I know there’s an audience for this kind of musicals and the songs don’t hurt my ears. For me the best one is “Smile”, “Strong Woman Number” is interesting and “Dear Tom” has a nice melody. I’m curious how it will sound with less dated orchestrations. But I guess this is a true son of the 70s.

Monday, August 8, 2016

SHOW MUSIC RELEASES: AUGUST 2016


Here you find a list, as complete as possible, of all the CDs, digital albums, DVDs and Blu-ray regarding stage and movie musicals that that are being released in August 2016. The list is in alphabetical order.


FUNNY GIRL – London Revival cast starring Sheridan Smith, Darius Campbell, Joel Montague, Marilyn Cutts, Valda Aviks, Gay Soper and Philip Bertioli. Music by Jule Styne and Lyrics by Bob Merrill. 

To read my review click here.


I’M GETTING MY ACT TOGETHER AND TAKING IT ON THE ROAD – Reissue of the 1978 Original Off-Broadway Cast recording. Music by Nancy Ford and lyrics by Gretchen Cryer, featuring Gretchen Cryer, Margot Rose, Betty Aberlin and Don Scardino.

To read my review click here.

L.A. NOW AND THEN – Original Cast recording of a new musical revue conceived and directed by Bruce Kimmel. With songs by Michele Brourman, Grant Geissman, Paul Gordon, Karen Gottlieb, Bruce Kimmel, Shelly Markham, Wayne Moore, Adyran Russ, Richard M. Sherman, The Sherman Brothers. To be available at Kritzerland. Release date: July 2016

SALLY - Light Opera of New York cast recording of the 1920 musical with music by Jerome Kern and lyrics by Clifford Grey. Featuring Emma Grimsley, Alex Corson, Bryan Elsesser, Adam Cannedy, Claire Kuttler, Richard Holmes, Natalie Ballenger and Rachel Braunstein.

Sunday, July 10, 2016

SID AND MARTY KROFFT’S LES POUPÉES DE PARIS: A CD Review

World’s Fair Original Cast Recording – 1964 / Music by James Van Heusen and lyrics by Sammy Cahn
Starring: Annie Fargé, Janine Forman, Cyd Charisse, Bing Crosby, Crista Speck, Gene Kelly, Pearl Bailey, Joey Forman, Guy Marks, Loretta Young, Paul Frees, Milton Berle, Jane Kean, Liberace, Jayne Mansfield, Lance Legault, Edie Adams, Merry Wiiliams, Phil Silvers, Pop Com, Cotton Candy and the Balloons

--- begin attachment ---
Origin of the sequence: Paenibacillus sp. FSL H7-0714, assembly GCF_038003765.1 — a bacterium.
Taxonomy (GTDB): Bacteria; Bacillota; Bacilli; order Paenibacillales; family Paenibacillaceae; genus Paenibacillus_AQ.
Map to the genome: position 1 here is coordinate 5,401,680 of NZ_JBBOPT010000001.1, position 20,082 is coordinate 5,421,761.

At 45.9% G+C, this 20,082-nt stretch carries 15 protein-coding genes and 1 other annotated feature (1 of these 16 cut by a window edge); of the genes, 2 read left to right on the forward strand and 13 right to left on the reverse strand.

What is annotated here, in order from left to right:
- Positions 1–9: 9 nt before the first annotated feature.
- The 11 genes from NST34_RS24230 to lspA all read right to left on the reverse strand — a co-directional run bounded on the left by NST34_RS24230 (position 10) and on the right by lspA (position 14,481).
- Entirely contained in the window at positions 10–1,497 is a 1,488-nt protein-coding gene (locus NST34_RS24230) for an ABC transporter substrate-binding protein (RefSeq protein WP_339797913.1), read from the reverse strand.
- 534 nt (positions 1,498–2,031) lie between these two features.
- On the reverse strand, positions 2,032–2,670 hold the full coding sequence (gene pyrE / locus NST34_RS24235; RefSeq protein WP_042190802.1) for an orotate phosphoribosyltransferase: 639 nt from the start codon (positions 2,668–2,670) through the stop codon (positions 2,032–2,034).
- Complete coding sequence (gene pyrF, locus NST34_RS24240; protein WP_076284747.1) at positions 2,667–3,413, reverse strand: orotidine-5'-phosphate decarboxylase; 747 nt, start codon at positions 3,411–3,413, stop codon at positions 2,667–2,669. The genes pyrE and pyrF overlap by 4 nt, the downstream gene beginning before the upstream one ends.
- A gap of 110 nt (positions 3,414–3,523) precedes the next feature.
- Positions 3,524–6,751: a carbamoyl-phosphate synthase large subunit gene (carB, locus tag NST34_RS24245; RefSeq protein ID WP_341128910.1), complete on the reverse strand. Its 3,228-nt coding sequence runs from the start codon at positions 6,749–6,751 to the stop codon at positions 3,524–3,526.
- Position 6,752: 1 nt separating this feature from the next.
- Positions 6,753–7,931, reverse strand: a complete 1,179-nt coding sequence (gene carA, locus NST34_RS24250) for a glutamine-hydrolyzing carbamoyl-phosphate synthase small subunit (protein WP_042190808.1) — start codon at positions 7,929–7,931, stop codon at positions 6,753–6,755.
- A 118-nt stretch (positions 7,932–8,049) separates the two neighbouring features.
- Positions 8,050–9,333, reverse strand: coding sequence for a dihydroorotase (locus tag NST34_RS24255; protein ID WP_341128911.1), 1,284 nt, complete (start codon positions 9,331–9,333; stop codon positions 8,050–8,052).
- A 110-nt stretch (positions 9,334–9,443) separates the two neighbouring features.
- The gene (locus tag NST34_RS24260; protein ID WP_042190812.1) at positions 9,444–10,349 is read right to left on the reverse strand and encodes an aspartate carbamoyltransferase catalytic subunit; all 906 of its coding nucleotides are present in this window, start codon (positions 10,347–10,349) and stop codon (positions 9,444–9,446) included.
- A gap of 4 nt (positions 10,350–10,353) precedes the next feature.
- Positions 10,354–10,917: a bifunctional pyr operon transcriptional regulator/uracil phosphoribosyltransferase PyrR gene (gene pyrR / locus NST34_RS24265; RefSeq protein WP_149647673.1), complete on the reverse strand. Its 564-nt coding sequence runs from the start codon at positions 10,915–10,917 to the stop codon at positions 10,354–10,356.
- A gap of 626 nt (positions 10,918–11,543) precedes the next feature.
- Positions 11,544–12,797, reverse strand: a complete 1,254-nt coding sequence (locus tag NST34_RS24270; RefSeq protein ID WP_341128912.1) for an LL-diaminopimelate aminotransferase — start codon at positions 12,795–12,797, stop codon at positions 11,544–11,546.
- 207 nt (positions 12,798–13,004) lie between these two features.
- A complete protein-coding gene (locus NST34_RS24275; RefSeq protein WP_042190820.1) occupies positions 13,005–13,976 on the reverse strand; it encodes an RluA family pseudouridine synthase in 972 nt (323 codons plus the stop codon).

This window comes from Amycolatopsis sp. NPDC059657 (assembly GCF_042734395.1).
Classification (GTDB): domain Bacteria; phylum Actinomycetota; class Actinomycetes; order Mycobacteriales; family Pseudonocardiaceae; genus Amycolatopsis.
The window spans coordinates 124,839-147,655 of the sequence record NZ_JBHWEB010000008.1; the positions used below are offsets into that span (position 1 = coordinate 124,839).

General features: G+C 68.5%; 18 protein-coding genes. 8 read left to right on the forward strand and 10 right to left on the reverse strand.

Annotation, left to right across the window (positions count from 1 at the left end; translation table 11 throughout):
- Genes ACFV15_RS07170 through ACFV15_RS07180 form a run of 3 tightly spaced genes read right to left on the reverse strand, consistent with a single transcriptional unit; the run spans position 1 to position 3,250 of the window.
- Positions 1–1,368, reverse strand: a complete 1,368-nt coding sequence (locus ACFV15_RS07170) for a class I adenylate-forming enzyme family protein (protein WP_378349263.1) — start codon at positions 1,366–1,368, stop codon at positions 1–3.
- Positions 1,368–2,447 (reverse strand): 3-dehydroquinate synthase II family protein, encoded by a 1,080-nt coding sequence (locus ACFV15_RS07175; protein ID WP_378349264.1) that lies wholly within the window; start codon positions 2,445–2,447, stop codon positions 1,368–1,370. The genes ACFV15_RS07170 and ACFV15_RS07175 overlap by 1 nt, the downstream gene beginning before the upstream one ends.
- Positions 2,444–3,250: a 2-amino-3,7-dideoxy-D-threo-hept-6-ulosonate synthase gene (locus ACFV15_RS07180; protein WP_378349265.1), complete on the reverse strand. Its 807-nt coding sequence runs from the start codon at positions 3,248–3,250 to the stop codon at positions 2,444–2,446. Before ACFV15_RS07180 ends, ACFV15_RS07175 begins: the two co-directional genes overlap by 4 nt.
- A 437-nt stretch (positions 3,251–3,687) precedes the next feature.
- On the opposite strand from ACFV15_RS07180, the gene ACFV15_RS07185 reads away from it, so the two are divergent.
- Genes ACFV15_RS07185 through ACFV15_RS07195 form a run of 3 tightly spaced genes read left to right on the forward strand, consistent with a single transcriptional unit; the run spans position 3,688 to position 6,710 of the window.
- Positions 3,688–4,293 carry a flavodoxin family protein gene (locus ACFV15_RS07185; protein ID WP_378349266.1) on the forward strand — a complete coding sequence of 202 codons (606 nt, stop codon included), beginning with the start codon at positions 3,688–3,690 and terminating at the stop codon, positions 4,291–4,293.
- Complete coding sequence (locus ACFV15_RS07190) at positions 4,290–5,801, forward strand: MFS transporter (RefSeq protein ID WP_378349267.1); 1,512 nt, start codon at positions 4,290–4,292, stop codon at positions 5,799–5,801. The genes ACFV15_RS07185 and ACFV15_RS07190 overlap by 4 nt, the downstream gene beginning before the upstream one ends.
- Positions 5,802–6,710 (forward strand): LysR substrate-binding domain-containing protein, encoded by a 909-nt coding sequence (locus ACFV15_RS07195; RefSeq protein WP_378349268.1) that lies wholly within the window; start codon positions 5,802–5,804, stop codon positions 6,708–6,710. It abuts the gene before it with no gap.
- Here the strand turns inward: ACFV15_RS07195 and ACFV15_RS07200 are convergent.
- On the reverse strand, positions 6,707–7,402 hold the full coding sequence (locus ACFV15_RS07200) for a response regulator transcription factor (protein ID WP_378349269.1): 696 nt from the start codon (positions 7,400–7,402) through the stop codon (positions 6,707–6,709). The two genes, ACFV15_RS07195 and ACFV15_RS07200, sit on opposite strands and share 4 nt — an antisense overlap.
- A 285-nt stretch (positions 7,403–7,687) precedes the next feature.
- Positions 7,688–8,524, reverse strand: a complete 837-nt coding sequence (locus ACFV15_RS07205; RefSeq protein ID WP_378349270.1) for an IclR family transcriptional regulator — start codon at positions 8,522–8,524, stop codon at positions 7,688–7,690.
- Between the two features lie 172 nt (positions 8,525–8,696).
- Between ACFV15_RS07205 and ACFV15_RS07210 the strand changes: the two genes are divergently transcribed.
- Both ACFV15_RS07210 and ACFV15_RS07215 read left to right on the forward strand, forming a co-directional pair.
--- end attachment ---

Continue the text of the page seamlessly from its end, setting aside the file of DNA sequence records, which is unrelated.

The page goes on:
Rate: 6 (from 1 to 10)

Review: I never heard of this show before, but when I saw the names attached to it I became very curious about it.

To begin with, this puppet musical revue is musically kind of strange. The numbers go from really good (“Love is a Bore”) to the weird (“A Night of Horror”), but the end result is quite entertaining. 

There’s Gene Kelly charming “Don’t Say Paris, Say Paree”. Pearl Bailey is great with “You Can’t Make It Anywhere” and “Love is a Bore”; two songs that deserve to have a life beyond this show and are reason enough to buy this recording. “It’s a Living” is a funny song and the melodious “The Ice Skater (On the Wings of Romance”) would easily fit on a soundtrack of a musical or comedy of the 50s.

Like I said before, “A Night of Horror” is kind of strange and the numbers “The Opera Singer” and “The Circus” aren’t my cup of tea. For me, the worst is the rock sound “Sadie Fats”, that seems to belong to some other score.


But, in the whole, I think lovers of the musical will enjoy this score and there’s more than a couple of good songs in it.